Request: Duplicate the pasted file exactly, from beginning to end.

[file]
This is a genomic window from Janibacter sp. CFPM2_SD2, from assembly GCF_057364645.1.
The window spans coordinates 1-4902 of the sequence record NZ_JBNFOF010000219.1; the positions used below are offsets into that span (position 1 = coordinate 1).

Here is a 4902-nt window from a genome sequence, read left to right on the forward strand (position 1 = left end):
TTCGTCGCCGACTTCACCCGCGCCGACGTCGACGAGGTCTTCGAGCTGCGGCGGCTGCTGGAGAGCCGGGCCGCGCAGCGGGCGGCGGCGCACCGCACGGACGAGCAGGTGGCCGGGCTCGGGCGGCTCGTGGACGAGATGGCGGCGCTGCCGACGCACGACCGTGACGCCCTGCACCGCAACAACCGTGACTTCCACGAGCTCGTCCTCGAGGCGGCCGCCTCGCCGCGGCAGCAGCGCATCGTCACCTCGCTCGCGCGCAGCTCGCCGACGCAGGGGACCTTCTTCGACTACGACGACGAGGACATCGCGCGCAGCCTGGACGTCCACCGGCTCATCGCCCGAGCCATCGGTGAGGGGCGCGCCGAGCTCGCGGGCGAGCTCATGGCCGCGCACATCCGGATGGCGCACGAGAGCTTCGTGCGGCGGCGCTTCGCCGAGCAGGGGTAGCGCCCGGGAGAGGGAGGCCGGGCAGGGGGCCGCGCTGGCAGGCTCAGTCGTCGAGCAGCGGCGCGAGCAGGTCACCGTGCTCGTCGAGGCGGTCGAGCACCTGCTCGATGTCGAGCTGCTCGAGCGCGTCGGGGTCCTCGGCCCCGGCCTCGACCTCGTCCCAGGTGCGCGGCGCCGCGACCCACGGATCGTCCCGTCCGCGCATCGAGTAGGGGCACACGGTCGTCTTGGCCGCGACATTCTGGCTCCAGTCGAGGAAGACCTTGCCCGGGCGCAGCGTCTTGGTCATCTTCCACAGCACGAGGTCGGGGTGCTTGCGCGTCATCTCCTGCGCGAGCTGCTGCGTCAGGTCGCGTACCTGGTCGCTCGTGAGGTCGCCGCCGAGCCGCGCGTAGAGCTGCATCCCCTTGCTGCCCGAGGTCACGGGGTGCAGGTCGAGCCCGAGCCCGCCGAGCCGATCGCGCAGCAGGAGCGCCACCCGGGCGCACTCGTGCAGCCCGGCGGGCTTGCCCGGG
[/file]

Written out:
This is a genomic window from Janibacter sp. CFPM2_SD2, from assembly GCF_057364645.1.
The window spans coordinates 1-4902 of the sequence record NZ_JBNFOF010000219.1; the positions used below are offsets into that span (position 1 = coordinate 1).

Here is a 4902-nt window from a genome sequence, read left to right on the forward strand (position 1 = left end):
TTCGTCGCCGACTTCACCCGCGCCGACGTCGACGAGGTCTTCGAGCTGCGGCGGCTGCTGGAGAGCCGGGCCGCGCAGCGGGCGGCGGCGCACCGCACGGACGAGCAGGTGGCCGGGCTCGGGCGGCTCGTGGACGAGATGGCGGCGCTGCCGACGCACGACCGTGACGCCCTGCACCGCAACAACCGTGACTTCCACGAGCTCGTCCTCGAGGCGGCCGCCTCGCCGCGGCAGCAGCGCATCGTCACCTCGCTCGCGCGCAGCTCGCCGACGCAGGGGACCTTCTTCGACTACGACGACGAGGACATCGCGCGCAGCCTGGACGTCCACCGGCTCATCGCCCGAGCCATCGGTGAGGGGCGCGCCGAGCTCGCGGGCGAGCTCATGGCCGCGCACATCCGGATGGCGCACGAGAGCTTCGTGCGGCGGCGCTTCGCCGAGCAGGGGTAGCGCCCGGGAGAGGGAGGCCGGGCAGGGGGCCGCGCTGGCAGGCTCAGTCGTCGAGCAGCGGCGCGAGCAGGTCACCGTGCTCGTCGAGGCGGTCGAGCACCTGCTCGATGTCGAGCTGCTCGAGCGCGTCGGGGTCCTCGGCCCCGGCCTCGACCTCGTCCCAGGTGCGCGGCGCCGCGACCCACGGATCGTCCCGTCCGCGCATCGAGTAGGGGCACACGGTCGTCTTGGCCGCGACATTCTGGCTCCAGTCGAGGAAGACCTTGCCCGGGCGCAGCGTCTTGGTCATCTTCCACAGCACGAGGTCGGGGTGCTTGCGCGTCATCTCCTGCGCGAGCTGCTGCGTCAGGTCGCGTACCTGGTCGCTCGTGAGGTCGCCGCCGAGCCGCGCGTAGAGCTGCATCCCCTTGCTGCCCGAGGTCACGGGGTGCAGGTCGAGCCCGAGCCCGCCGAGCCGATCGCGCAGCAGGAGCGCCACCCGGGCGCACTCGTGCAGCCCGGCGGGCTTGCCCGGG